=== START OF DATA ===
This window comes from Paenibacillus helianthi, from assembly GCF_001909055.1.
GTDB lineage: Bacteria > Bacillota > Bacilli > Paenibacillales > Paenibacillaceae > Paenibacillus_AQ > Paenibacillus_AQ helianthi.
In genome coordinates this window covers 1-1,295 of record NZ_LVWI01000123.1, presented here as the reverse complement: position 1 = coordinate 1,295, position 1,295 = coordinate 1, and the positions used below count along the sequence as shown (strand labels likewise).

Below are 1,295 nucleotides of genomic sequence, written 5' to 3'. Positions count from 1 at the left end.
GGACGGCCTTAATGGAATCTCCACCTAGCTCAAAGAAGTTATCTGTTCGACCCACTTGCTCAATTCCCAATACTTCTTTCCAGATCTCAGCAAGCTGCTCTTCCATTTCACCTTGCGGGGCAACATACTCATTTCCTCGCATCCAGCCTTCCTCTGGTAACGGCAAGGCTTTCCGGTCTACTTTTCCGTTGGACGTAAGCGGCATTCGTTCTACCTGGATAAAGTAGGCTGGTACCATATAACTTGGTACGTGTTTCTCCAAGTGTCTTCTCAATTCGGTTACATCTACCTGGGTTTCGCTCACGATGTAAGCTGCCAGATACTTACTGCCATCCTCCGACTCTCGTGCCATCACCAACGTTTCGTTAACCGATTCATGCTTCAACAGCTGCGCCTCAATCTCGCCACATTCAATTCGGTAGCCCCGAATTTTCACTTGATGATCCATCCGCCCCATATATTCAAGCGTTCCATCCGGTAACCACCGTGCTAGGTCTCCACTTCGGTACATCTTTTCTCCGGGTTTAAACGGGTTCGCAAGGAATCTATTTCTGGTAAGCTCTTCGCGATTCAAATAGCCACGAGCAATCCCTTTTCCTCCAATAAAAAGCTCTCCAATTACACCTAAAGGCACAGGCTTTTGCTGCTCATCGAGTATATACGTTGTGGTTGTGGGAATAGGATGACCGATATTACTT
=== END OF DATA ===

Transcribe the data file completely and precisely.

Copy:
This window comes from Paenibacillus helianthi, from assembly GCF_001909055.1.
GTDB lineage: Bacteria > Bacillota > Bacilli > Paenibacillales > Paenibacillaceae > Paenibacillus_AQ > Paenibacillus_AQ helianthi.
In genome coordinates this window covers 1-1,295 of record NZ_LVWI01000123.1, presented here as the reverse complement: position 1 = coordinate 1,295, position 1,295 = coordinate 1, and the positions used below count along the sequence as shown (strand labels likewise).

Below are 1,295 nucleotides of genomic sequence, written 5' to 3'. Positions count from 1 at the left end.
GGACGGCCTTAATGGAATCTCCACCTAGCTCAAAGAAGTTATCTGTTCGACCCACTTGCTCAATTCCCAATACTTCTTTCCAGATCTCAGCAAGCTGCTCTTCCATTTCACCTTGCGGGGCAACATACTCATTTCCTCGCATCCAGCCTTCCTCTGGTAACGGCAAGGCTTTCCGGTCTACTTTTCCGTTGGACGTAAGCGGCATTCGTTCTACCTGGATAAAGTAGGCTGGTACCATATAACTTGGTACGTGTTTCTCCAAGTGTCTTCTCAATTCGGTTACATCTACCTGGGTTTCGCTCACGATGTAAGCTGCCAGATACTTACTGCCATCCTCCGACTCTCGTGCCATCACCAACGTTTCGTTAACCGATTCATGCTTCAACAGCTGCGCCTCAATCTCGCCACATTCAATTCGGTAGCCCCGAATTTTCACTTGATGATCCATCCGCCCCATATATTCAAGCGTTCCATCCGGTAACCACCGTGCTAGGTCTCCACTTCGGTACATCTTTTCTCCGGGTTTAAACGGGTTCGCAAGGAATCTATTTCTGGTAAGCTCTTCGCGATTCAAATAGCCACGAGCAATCCCTTTTCCTCCAATAAAAAGCTCTCCAATTACACCTAAAGGCACAGGCTTTTGCTGCTCATCGAGTATATACGTTGTGGTTGTGGGAATAGGATGACCGATATTACTT